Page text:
Now, now, now: before you haters go all off on me and threaten to pull my genre credentials, let me assure you that I bought the Universal Monsters' Legacy Collection back in 2017, so I do have every intention of sitting through all of the features and penning separate reviews. I believe I've seen it in my youth -- back in the days when all one had was broadcast television screenings to get familiar with that stuff -- and I've seen billions and billions (not really) of other pictures since that time ... so let's not make too much of it at this juncture.
However, I am aware that Son Of Frankenstein was the first time that character of Ygor/Igor was actually introduced into the wider Frankenstein mythos. (Interestingly enough, the film would also serve as the last time that star Boris Karloff would appear as the pivotal monster, but that's a discussion for another time and another place.) From what I've read about Lugosi's casting (from IMDB.com and other places), the veteran actor was cast kinda/sorta on-the-cheap; allegedly, his screen popularity had been dropping, so producers got him as a bargain. This didn't sit well with director Rowland V. Lee. He started shooting Son without a completed script, so he used each and every opportunity as it appeared in the production process to actually beef up Karloff's part, thus fleshing out (pun intended) a wholly new corner of the Frankenstein Movie Universe. Good on the man for giving a proven track record to swing for the fences once more in a storied career.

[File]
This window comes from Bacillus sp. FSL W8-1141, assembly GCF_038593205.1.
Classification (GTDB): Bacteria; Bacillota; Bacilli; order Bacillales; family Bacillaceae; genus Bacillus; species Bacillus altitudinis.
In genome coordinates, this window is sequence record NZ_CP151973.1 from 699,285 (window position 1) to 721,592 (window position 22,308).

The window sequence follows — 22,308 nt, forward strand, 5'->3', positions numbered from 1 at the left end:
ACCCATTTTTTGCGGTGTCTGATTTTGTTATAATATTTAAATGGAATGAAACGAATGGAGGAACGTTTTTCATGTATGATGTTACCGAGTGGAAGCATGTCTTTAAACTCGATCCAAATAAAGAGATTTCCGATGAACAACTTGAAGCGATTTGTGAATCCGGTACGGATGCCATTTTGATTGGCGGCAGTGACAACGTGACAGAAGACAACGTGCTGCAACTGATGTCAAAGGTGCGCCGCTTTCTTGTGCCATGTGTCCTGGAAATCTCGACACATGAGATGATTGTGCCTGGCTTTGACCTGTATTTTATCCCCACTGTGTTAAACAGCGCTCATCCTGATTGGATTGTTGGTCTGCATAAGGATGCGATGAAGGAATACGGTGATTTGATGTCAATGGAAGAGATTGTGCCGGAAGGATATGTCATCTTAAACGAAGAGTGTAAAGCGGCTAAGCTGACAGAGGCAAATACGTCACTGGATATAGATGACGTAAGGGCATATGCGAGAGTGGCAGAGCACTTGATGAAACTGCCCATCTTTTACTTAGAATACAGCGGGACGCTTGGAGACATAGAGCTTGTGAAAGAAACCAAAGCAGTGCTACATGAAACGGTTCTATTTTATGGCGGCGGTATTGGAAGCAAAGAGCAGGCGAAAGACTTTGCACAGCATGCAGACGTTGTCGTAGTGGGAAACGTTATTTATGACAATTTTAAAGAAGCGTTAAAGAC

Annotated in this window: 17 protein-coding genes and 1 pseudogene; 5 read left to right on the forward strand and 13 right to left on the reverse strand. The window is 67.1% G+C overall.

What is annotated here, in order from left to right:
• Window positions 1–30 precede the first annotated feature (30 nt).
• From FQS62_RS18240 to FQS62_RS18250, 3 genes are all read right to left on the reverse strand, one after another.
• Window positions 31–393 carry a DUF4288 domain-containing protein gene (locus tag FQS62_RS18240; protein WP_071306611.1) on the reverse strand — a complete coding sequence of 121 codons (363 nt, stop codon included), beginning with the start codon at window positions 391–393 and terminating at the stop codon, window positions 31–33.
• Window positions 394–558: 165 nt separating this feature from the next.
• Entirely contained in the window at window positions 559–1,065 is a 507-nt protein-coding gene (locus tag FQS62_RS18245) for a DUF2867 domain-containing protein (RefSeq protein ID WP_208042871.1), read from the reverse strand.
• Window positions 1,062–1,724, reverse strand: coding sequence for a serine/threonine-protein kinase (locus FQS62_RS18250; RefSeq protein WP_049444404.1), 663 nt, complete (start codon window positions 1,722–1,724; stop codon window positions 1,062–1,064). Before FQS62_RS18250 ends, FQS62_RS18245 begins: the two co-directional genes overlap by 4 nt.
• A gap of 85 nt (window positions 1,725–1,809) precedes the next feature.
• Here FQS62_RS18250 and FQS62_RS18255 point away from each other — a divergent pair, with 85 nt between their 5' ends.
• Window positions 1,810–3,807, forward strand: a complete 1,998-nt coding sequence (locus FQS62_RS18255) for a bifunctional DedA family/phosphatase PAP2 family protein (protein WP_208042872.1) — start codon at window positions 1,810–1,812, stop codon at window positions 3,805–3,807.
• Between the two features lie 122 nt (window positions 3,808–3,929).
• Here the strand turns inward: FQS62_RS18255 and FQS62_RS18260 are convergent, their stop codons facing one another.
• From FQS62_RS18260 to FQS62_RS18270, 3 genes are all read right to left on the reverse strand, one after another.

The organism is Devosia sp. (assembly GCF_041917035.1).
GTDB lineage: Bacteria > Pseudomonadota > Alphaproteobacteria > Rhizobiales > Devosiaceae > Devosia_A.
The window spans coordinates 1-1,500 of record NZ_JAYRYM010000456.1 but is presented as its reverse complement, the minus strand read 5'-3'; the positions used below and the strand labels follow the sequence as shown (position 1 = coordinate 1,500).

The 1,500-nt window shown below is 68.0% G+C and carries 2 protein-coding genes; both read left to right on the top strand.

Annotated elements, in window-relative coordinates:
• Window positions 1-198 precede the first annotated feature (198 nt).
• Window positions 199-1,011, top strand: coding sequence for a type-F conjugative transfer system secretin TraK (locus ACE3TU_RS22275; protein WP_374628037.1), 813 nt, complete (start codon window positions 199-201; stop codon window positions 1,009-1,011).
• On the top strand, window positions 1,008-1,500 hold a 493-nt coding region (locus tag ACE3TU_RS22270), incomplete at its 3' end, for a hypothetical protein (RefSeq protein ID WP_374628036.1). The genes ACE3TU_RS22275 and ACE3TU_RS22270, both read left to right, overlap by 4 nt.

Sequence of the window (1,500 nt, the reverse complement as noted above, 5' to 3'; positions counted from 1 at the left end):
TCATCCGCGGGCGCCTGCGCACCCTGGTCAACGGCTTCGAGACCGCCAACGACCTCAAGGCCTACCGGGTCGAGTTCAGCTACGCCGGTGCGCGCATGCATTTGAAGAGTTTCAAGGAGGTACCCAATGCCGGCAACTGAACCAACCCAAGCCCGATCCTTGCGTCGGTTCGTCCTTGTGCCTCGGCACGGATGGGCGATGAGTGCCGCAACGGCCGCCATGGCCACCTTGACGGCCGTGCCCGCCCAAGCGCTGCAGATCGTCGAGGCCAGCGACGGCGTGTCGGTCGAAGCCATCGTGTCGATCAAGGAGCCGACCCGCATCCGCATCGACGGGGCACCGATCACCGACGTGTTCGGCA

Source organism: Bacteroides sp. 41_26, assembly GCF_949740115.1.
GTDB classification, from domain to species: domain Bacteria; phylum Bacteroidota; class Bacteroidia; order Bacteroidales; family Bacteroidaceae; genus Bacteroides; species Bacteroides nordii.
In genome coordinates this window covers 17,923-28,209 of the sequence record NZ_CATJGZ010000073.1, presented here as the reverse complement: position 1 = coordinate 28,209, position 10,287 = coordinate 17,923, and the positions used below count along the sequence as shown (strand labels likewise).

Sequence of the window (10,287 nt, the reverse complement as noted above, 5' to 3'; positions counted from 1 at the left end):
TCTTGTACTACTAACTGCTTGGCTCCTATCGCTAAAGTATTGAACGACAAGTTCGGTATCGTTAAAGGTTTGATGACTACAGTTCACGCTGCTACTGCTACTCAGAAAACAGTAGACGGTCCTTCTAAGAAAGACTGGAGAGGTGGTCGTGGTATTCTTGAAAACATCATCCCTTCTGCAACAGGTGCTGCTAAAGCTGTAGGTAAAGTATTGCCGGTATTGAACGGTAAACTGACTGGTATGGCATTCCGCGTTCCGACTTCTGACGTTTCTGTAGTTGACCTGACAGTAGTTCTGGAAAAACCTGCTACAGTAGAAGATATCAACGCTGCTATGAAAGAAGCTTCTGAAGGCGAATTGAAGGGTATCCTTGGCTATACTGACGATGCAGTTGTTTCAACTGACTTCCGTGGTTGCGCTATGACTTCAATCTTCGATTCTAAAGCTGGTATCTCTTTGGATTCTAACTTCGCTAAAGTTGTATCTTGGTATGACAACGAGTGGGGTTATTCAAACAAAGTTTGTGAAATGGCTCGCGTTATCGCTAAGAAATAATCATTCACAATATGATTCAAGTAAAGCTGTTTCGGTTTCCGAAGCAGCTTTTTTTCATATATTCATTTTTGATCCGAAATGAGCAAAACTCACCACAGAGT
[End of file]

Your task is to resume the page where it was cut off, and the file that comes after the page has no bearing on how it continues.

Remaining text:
Technically, this was the third film in the entire Frankie series, but it varied just a bit from continuity issues with Bride Of Frankenstein (1935). In that picture, mastered the ability to speak with others, but this talent is completely gone from Son. The film offers no explanation for it, and I suspect this probably wasn't so much an oversight by screenwriter Wyllis Cooper as it was a necessity for the story as crafted.
And, lo and behold, Universal Pictures really went all-in with the inevitably release of Son ... as they scheduled it for its full U.S. theatrical exhibition on -- dumm dumm dumm -- Friday the 13th, 1939!
God bless those marketing geniuses!
Here's the plot summaryk as provided by the good people at IMDB.com:
"Returning to the ancestral castle long after the death of the monster, the son of Dr. Frankenstein meets a mad shepherd who is hiding the comatose creature. To clear the family name, he revives the creature and tries to rehabilitate him."